There is a strong correlation between child abuse, especially child sexual abuse, and the development of borderline personality disorder. Many individuals with borderline personality disorder report a history of abuse and neglect as young children, but causation is still debated. Patients with borderline personality disorder are significantly more likely to report having been verbally, emotionally, physically, or sexually abused by caregivers of either sex. They also report a high incidence of incest and loss of caregivers in early childhood. It has been suggested that children who experience chronic early maltreatment and attachment difficulties may well go on to develop a borderline personality disorder.
Problem with brain development
Researchers have used MRI to study the brains of people with a borderline personality disorder. MRI scans use strong magnetic fields and radio waves to produce a detailed image of the inside of the body. The scans revealed that in many people with borderline personality disorder, 3 parts of the brain were either smaller than expected or had unusual levels of activity. These parts were:
- the amygdala – which plays an important role in regulating emotions, especially the more “negative” emotions, such as fear, aggression, and anxiety
- the hippocampus – which helps regulate behavior and self-control
- the orbitofrontal cortex – which is involved in planning and decision making
Problems with these parts of the brain may well contribute to symptoms of borderline personality disorder.
The development of these parts of the brain is affected by your early upbringing. These parts of your brain are also responsible for mood regulation, which may account for some of the problems people with borderline personality disorder have in close relationships.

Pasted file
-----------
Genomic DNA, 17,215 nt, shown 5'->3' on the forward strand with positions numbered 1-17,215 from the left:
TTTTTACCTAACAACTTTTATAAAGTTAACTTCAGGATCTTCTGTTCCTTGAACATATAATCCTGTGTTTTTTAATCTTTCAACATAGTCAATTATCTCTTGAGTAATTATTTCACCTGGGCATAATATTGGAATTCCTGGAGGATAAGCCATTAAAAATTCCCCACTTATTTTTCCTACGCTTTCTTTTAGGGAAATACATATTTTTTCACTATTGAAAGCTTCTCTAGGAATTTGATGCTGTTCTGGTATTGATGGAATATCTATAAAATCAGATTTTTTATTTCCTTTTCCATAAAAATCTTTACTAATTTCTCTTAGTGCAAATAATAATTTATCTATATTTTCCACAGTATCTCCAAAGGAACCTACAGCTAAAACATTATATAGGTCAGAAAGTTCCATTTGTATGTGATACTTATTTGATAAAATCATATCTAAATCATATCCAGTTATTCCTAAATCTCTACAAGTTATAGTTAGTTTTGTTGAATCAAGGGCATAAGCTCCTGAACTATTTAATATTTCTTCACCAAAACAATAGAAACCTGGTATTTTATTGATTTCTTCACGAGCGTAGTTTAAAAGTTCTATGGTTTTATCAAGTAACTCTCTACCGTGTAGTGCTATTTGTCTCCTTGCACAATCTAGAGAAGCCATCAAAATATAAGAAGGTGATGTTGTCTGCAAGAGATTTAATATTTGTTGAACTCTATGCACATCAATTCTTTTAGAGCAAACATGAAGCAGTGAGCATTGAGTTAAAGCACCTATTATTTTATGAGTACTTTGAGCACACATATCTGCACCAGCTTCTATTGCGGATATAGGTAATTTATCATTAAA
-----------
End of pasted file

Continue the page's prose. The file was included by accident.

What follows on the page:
How To Treat Borderline Personality Disorder
The most effective treatment combines support and psychological therapy. Medicine may help in some cases, but it is not the main treatment for borderline personality disorder. While medicine may help relieve some of the symptoms, it does not improve borderline personality disorder itself.
Psychological therapy is the main type of treatment for borderline personality disorder. Examples of therapies that can help include:
- Psychodynamic therapies, such as mentalization-based therapy and transference-focused psychotherapy.
- Dialectical behavioral therapy (DBT), which was developed specifically for treating borderline personality disorder. DBT has an educational approach with a focus on mindfulness, interpersonal effectiveness, distress tolerance, and emotion regulation.
- Other forms of therapy, that teach new ways to interact with people, or ways to view yourself or the world, such as schema therapy.
Medicine is not recommended as the main treatment for borderline personality disorder, though it can sometimes help control symptoms. Medicine may be useful if the person with a borderline personality disorder also has other mental health disorders, such as bipolar disorder, an anxiety disorder, or depression. In severe cases, a person with a borderline personality disorder may need to go to the hospital. This is usually only recommended as a short-term measure for those who are at risk of harming themselves or others. Patients are usually reviewed periodically to gauge their improvements so as to limit their medication usage.
Effects of Borderline Personality Disorder
Borderline personality disorder can damage many areas of your life. It can negatively affect intimate relationships, jobs, school, social activities, and self-image, resulting in:
- Repeated job changes or losses
- Dropping out of school or any educational institution.
- Multiple legal issues, such as jail time
- Conflict-filled relationships, marital stress, or divorce
- Self-injury, such as cutting or burning, and frequent hospitalizations
- Involvement in abusive relationships
- Unplanned pregnancies, sexually transmitted infections, motor vehicle accidents, and physical fights due to impulsive and risky behavior
- Attempted or completed suicide
In addition, you may have other mental health disorders, such as:
- Alcohol or other substance misuses
- Anxiety disorders
- Eating disorders
- Bipolar disorder
- Post-traumatic stress disorder (PTSD)
- Attention-deficit/hyperactivity disorder (ADHD)
- Other personality disorders